Fund adoption: A potential growth strategy
Many boutique asset managers start mutual funds with the "Field of Dreams" mentality: If we offer them, investors will come. What they quickly discover is, without a long-term track record, an extensive distribution network and a well-planned marketing strategy, efforts to get in front of clients and draw in AUM largely fall flat.
With flows to passively managed funds outpacing actively managed funds, and the fee stampede squeezing profit margins for all but the most popular fund families, asset managers that don't have household names in their lineups may be looking for ways to exit the fund business. For many, executing fund adoption agreements with larger firms may offer the best way to focus on their core strength: managing investments for institutional or high-net-worth clients.
SHED THE PRODUCTS, KEEP THE EXPERTISE
What is a fund adoption? It's a euphemism asset managers use when they sell their funds to a larger fund company and stick around to manage them as subadvisors. In many cases, this can be a win-win situation for both sides.
Adopters get to own funds that may be outside their area of expertise. The sudden influx of new AUM helps move them up the ranking of largest asset manager. The enhanced combination of depth and size gives them a better story to pitch to the gatekeepers and research teams. And since adopters generally have greater bench strength in their sales and marketing departments and a broader network of advisors and consultants to reach out to, they have a better chance of generating inflows for the newly added funds.
The adoptee sheds the costs and operational, regulatory and distribution headaches of managing mutual funds, freeing them to focus solely on generating alpha from the funds they're subadvising.
Fund adoption can also serve as a viable exit strategy for founders and partners who haven't established succession plans.
GREATER SELLER-SIDE RISK
While fund adoption carries risks for both sides of a sale or merger, adoptees have more to lose if a deal goes south. Once the adoptee exchanges ownership and control of its funds for a subadvisory relationship, it's essentially shedding its independence and autonomy. Adoptees have to play by the rules of their new parents. And since they're sharing management fees, they depend on the goodwill of the adopter's business development team to increase AUM to make up revenue shortfalls.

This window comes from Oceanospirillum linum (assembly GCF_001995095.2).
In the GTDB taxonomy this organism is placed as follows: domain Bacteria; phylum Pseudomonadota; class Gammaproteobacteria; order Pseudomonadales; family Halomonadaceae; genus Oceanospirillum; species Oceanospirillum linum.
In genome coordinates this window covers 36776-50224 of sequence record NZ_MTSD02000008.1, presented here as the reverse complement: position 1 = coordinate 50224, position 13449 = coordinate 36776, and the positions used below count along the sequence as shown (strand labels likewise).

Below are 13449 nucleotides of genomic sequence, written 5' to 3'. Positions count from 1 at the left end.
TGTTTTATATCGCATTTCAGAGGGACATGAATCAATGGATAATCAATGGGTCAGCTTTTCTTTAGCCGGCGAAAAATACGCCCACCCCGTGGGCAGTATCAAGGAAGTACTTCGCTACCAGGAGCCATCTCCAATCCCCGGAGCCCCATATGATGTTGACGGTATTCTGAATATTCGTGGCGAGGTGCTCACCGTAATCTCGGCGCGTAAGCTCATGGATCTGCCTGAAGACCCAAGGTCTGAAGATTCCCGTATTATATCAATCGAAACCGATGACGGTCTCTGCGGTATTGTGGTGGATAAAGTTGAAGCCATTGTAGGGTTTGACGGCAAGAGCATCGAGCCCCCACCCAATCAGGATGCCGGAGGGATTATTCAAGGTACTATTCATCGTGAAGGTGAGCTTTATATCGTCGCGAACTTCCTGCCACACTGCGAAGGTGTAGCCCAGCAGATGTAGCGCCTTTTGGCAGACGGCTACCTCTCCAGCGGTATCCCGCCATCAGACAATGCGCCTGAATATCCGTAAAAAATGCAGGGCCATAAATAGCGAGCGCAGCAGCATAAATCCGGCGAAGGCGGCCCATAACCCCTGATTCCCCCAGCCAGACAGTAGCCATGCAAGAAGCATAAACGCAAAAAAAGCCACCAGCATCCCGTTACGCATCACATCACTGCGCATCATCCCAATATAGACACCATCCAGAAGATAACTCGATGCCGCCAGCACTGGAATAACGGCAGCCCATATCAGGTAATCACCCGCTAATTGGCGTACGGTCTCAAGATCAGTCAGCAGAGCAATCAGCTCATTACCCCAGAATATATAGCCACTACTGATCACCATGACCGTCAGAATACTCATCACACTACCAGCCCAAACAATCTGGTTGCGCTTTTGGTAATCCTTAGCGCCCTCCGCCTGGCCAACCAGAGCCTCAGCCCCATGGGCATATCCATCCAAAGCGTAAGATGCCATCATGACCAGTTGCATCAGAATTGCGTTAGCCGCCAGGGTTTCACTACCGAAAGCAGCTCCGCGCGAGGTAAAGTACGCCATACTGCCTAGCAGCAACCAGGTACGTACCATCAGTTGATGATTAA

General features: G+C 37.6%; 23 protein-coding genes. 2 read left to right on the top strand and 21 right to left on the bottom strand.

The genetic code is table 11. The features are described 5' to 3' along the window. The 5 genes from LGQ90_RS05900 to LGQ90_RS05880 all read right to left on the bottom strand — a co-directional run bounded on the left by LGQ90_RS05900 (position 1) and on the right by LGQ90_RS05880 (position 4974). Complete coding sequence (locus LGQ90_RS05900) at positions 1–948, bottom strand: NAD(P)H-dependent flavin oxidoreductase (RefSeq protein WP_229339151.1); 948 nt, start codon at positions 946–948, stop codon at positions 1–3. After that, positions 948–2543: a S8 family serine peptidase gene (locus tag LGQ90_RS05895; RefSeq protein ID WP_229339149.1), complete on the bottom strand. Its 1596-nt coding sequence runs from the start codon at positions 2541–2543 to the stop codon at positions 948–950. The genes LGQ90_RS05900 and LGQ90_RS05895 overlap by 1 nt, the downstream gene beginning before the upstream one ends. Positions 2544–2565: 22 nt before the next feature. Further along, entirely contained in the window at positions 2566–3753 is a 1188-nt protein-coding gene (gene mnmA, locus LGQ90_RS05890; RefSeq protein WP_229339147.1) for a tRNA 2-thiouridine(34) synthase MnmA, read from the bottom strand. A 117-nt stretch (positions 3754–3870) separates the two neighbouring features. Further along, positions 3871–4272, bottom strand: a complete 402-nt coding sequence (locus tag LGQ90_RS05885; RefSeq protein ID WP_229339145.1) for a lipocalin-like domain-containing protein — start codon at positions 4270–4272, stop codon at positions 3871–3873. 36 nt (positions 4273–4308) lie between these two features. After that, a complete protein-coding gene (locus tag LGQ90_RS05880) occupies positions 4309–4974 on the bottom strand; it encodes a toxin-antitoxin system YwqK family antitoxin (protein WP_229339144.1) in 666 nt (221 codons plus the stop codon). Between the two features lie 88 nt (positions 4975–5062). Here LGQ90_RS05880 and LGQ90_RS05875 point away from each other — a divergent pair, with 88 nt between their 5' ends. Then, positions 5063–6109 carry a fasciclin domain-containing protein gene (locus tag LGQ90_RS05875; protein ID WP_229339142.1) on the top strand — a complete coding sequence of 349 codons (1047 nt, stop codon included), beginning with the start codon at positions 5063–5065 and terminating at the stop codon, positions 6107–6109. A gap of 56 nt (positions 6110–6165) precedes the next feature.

This can be a problem if the adopter's network of investors and intermediaries are not interested in the newly acquired funds. Or if support for the adoptee's new subadvisory role among senior executives doesn't percolate down to the distribution personnel who are now tasked with the job of marketing and selling their former funds.
You've worked hard to develop your funds and establish your reputation. That's why, if you're considering a fund adoption, it's critical to conduct due diligence on any potential adopter. In addition to looking at the numbers, you need to get the answers to qualitative questions that could indicate whether the transaction is your lifeline to future profitability or points to a rocky road ahead. Consider the following questions:
- Is the adopter committed to growing assets in your funds, or are they buying them purely to gain AUM and to create the impression of being a more diversified?
- Does the company have the sales and marketing resources to grow AUM in the funds you're sub-advising? Are there opportunities beyond the funds such as annuities or institutional accounts to manage?
- Does your firm and the adopter share the same corporate values? Is there potential for clashes that could drive away your investment experts?
- Have they added AUM for an adopted manager before?
- Does the manager already have competing funds?
- How do you make sure the funds you're selling are valued properly? What characteristics can raise or lower your valuation?
- How will you be paid?
- How much time will your managers need to devote to sales and marketing? Will they need to participate in sales pitches? Will conference appearances be required? Will they need to produce thought leadership?
One manager had his $60 million fund adopted by a large global asset management firm. Between the growth of the fund and other accounts he was given, he managed close to $1 billion AUM. Sure, he had to do more marketing than he was used to. But as he said, "It was worth it. Half the fee of a billion is much better than the whole fee of $60 million." And managing $1 billion made it easier for him to qualify for institutional accounts that came to him directly.